5 Tried & Tested Ways for Cutting a Lock (Using Bolt Cutters & More)

torch and a padlock

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How long has it been since the last time you opened the garden shed? You try all the keys, but none of them seems to fit the lock. Using a safety pin may be futile on age-old locks. 

To solve this problem, our tool experts have scoured far and wide and detailed all the best possible solutions in this guide.

How to Cut Off a Lock: 5 Methods

Method #1: With Bolt Cutters

Our team has used this countless times for minute issues. Bolt cutters are great to cut off a lock, light to medium gauge chains, and other softer metals. When you have the option of cutting either a padlock or link in this type of combination, cut the link closest to the lock. You can still keep the key for this padlock for later use. 

Method #2: Using an Angle Grinder

Using an angle grinder may require some form of experience to avoid any injuries. If you’re new to using this tool, it would be best to use other methods for your safety. 

To use this tool, don safety gloves first. Keep all cables and flexes behind you for extra safety. 

cutting off a lock with an angle grinder

Position the angle grinder on the lock’s shackle. Turn on the device and slowly push the cutting wheel against the metal. The friction caused by the cutting creates harmful sparks and fumes, so make sure that the room has sufficient ventilation and open windows or doors for enclosed spaces. 

Maintain a firm pressure enough to cut through the metal shackle. If you’re opening a lock in an open area, use a GFCI (RCD) adapter fitted to power the angle grinder. 

It’s best handled by someone who has the experience and can focus on the task on hand. Never use this tool when you’re tired, or it can affect focus and pose a safety hazard. 

Method #3: Using a Hacksaw and a Propane Torch

The propane torch and hacksaw method are often used as a last resort to cut padlocks. Since not everyone will have this tool, it is usually a last resort to use to cut a lock. 

cutting off a lock with a hacksaw

The first step in this process requires heating the steel with the propane torch. Once the metal starts to glow, let it cool before using the hacksaw to cut through it.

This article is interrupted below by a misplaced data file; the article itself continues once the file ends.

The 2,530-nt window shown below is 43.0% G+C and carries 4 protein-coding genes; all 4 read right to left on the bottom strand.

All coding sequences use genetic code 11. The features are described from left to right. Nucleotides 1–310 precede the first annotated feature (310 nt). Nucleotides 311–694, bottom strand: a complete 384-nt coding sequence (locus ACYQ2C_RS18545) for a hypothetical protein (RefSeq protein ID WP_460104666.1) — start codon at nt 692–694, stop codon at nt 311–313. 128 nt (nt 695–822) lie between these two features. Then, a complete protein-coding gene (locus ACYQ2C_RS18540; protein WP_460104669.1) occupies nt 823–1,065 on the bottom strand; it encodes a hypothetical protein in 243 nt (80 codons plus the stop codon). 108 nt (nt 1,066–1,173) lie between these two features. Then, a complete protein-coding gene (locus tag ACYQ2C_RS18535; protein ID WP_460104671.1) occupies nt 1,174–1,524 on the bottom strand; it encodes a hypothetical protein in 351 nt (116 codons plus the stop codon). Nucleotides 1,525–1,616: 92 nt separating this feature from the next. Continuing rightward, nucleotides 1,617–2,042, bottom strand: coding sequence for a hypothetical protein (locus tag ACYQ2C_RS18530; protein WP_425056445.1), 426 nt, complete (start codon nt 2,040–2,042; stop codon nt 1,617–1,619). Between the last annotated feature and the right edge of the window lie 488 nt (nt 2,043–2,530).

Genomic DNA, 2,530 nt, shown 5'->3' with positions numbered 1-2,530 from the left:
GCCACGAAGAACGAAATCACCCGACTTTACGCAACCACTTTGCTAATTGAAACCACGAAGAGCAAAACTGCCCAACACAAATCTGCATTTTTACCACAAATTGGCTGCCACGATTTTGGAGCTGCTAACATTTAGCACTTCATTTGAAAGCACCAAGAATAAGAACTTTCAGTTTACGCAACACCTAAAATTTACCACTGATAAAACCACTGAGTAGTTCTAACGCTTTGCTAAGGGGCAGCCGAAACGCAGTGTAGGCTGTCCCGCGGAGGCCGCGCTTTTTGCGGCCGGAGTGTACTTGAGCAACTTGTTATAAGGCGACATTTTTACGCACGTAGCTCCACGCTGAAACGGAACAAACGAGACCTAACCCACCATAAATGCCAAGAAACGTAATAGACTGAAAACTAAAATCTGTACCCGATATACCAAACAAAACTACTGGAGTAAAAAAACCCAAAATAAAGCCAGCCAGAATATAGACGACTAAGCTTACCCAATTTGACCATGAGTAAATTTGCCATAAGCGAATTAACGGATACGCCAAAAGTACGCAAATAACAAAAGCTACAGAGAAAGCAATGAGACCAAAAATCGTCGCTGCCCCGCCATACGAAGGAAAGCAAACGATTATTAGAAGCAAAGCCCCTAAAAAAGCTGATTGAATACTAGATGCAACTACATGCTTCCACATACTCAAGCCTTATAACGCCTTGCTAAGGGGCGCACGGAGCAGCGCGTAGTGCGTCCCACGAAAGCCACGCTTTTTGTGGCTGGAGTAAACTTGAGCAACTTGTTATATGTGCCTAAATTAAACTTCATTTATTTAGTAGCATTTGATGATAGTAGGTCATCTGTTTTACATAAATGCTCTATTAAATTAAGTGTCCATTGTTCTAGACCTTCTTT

Method #4: With a Dremel

Working almost similar to the angle grinder, we use a Dremel in cutting a lock because it’s more accessible and efficient.  

To do this, don safety gloves and goggles first. Assemble the Dremel and place the cutoff wheel on the shackle at a perpendicular angle. Just put enough pressure to cut through the metal. 

Method #5: Using a Cutting Torch

When you have exhausted all means to cut a lock, a cutting torch could do the trick. There’s no need to be intimidated by cutting through locks with a torch. If you have one, start by opening your oxygen tank and turning the acetylene to about 5-6 PSI (quarter turn). You can set the oxygen tank at 45 to 50 PSI. 

torch and a padlock

Fire up the torch and reduce the acetylene until the black smoke is gone. Then, adjust the oxygen until a white cone flame appears. Cut in a back-and-forth motion until it goes through the metal shackle.

Safety Tips and Reminders

FAQ

Can a bolt cutter cut a Master Lock?

You can not cut a Master lock using a bolt cutter. Since Master locks are made of hardened steel, using a standard cutter will be insufficient for this task.  If there’s a shackle, you can use the bolt cutter to get to the Master lock.

However, we find that cutting a Master lock would require more efficient tools like an angle grinder, cutting torch, or hacksaw and propane torch if the goal is to cut through the steel lock when shackles are not present. 

How hard is it to cut a lock with bolt cutters?

It is hard to cut locks with bolt cutters because of the metal’s thickness and the limited space to insert the tool. Padlocks are made of steel alloy [1] and hardened steel resists standard bolt cutters.

Conclusion

Cutting a lock is tricky, but there are multiple ways to do it. Experience in working with sophisticated tools like angle grinders and cutting torches ensures you’re cutting safely and surely. When you follow the tips our specialists provided here, you can efficiently cut locks in no time.

Robert Johnson is a woodworker who takes joy in sharing his passion for creating to the rest of the world. His brainchild, Sawinery, allowed him to do so as well as connect with other craftsmen and women. He has since built an enviable workshop for himself and an equally impressive online accomplishment: an extensive resource site serving old timers and novices alike.
Robert Johnson